The Rescorla-Wagner model is one of the most commonly discussed mathematical models of classical conditioning. It was wildly popular when it came out in 1972, and very successful. The same math, is used in the delta-rule which is a special case of back-propagation with a single layer. In neural network research, the back-propagation algorithm has been refined and replaced over the years. However, for basic classical conditioning, I am not aware of any significant advances over the RW-model. It is still often cited as the model for classical conditioning in textbooks.

However, it is well know that there are numerous conditioning experiments the RW-model cannot explain, for a detailed references, see pages 370 to 378 of Miller et al. (1995). Hence the question:

Is there a modern refinement of the Rescorla-Wagner model that addressed all 23 failures listed in Miller et al. (1995)? How does this refinement relate to refinements of back-propagation?


Miller, R.R., Barnet, R.C., & Grahame, N.J. (1995) "Assessment of the Rescorla-Wagner model." Psychological bulletin 117(3): 363-386 [pdf]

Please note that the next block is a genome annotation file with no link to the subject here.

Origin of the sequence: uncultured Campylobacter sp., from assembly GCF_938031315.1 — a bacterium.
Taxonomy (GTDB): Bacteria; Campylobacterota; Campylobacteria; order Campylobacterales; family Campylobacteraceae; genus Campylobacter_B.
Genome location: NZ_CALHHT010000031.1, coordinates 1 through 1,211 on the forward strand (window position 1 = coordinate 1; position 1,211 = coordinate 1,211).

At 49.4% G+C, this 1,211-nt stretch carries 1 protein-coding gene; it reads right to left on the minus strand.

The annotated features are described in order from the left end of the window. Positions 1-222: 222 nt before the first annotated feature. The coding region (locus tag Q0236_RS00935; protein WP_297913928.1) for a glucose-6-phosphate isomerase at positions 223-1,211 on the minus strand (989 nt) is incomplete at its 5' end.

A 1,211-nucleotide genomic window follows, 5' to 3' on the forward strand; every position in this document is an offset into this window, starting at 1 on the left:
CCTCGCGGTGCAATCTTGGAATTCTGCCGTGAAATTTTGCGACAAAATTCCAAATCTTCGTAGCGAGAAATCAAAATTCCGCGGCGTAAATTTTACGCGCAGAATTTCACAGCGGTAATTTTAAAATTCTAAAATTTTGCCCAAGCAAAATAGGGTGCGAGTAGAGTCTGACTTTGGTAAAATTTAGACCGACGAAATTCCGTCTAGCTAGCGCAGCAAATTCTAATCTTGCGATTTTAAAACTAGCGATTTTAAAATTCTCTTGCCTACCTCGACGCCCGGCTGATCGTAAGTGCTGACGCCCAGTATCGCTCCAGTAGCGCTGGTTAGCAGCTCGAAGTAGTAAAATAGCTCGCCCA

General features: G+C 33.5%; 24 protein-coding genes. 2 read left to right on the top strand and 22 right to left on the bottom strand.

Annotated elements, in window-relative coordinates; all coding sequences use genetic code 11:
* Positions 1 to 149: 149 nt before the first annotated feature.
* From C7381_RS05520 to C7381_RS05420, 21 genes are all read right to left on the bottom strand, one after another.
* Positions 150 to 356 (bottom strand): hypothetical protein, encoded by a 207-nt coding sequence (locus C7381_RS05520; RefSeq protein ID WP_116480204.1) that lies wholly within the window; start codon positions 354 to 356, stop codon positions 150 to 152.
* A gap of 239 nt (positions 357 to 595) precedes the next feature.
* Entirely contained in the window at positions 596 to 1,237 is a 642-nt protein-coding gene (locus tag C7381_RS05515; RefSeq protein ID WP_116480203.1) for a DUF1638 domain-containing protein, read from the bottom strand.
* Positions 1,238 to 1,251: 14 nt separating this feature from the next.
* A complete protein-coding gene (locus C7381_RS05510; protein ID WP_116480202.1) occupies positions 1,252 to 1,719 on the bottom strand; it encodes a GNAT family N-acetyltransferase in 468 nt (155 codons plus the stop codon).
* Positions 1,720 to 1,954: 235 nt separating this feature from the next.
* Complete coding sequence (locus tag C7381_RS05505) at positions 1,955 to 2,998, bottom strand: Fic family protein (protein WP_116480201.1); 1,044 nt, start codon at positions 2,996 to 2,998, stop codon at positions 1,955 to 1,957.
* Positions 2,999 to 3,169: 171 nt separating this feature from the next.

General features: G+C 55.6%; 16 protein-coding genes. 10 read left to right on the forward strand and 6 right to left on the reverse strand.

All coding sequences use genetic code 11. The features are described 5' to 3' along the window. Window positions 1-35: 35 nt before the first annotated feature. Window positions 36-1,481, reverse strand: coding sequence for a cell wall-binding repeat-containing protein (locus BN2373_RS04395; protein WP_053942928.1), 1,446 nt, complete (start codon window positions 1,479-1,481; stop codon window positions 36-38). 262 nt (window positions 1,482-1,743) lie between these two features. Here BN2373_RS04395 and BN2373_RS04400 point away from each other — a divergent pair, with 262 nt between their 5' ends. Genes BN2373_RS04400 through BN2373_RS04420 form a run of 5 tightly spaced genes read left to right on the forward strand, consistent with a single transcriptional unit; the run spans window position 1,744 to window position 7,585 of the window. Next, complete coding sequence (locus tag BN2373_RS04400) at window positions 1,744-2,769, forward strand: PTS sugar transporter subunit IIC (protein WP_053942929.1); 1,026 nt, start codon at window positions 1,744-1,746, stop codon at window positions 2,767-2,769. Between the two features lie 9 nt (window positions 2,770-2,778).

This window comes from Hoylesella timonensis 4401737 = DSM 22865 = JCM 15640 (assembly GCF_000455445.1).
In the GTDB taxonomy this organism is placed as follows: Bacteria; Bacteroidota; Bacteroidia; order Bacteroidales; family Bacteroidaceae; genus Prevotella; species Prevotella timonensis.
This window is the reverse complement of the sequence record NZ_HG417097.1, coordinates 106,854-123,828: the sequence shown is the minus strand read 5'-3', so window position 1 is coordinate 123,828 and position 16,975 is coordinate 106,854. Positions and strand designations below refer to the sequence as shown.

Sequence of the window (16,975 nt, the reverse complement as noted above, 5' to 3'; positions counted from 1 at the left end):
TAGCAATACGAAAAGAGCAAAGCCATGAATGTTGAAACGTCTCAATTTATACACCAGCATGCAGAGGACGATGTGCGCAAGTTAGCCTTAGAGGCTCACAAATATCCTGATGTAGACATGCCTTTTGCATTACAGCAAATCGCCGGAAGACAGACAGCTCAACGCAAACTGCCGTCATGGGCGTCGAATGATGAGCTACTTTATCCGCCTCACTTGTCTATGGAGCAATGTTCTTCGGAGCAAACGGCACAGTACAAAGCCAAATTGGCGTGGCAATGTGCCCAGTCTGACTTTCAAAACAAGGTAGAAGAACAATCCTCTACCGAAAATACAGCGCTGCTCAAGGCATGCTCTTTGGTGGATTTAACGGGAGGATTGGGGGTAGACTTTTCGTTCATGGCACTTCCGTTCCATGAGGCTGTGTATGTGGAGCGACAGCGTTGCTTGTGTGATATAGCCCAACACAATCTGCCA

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I don't think anyone has ever bothered (though Ralph Miller might disagree), since many of the 'failures' are outside of the model's purview. The model expresses as simply as possible the profound insight that we learn most when our expectations are not met. Many features of learning won't conform to this general principle (spontaneous recovery) but it doesn't make it wrong. Other features of learning emerge when the model is applied in layers or a hierarchy, rather than as a single unit (e.g., rapid reacquisition). Hence there is little pressure to adapt the model, although many adaptions have been proposed to account for one effect or another (e.g., Van Hamme & Wasserman, 1994; Dickinson & Burke, 1996 etc). However these have usually limited it's generalisability due to overfitting.


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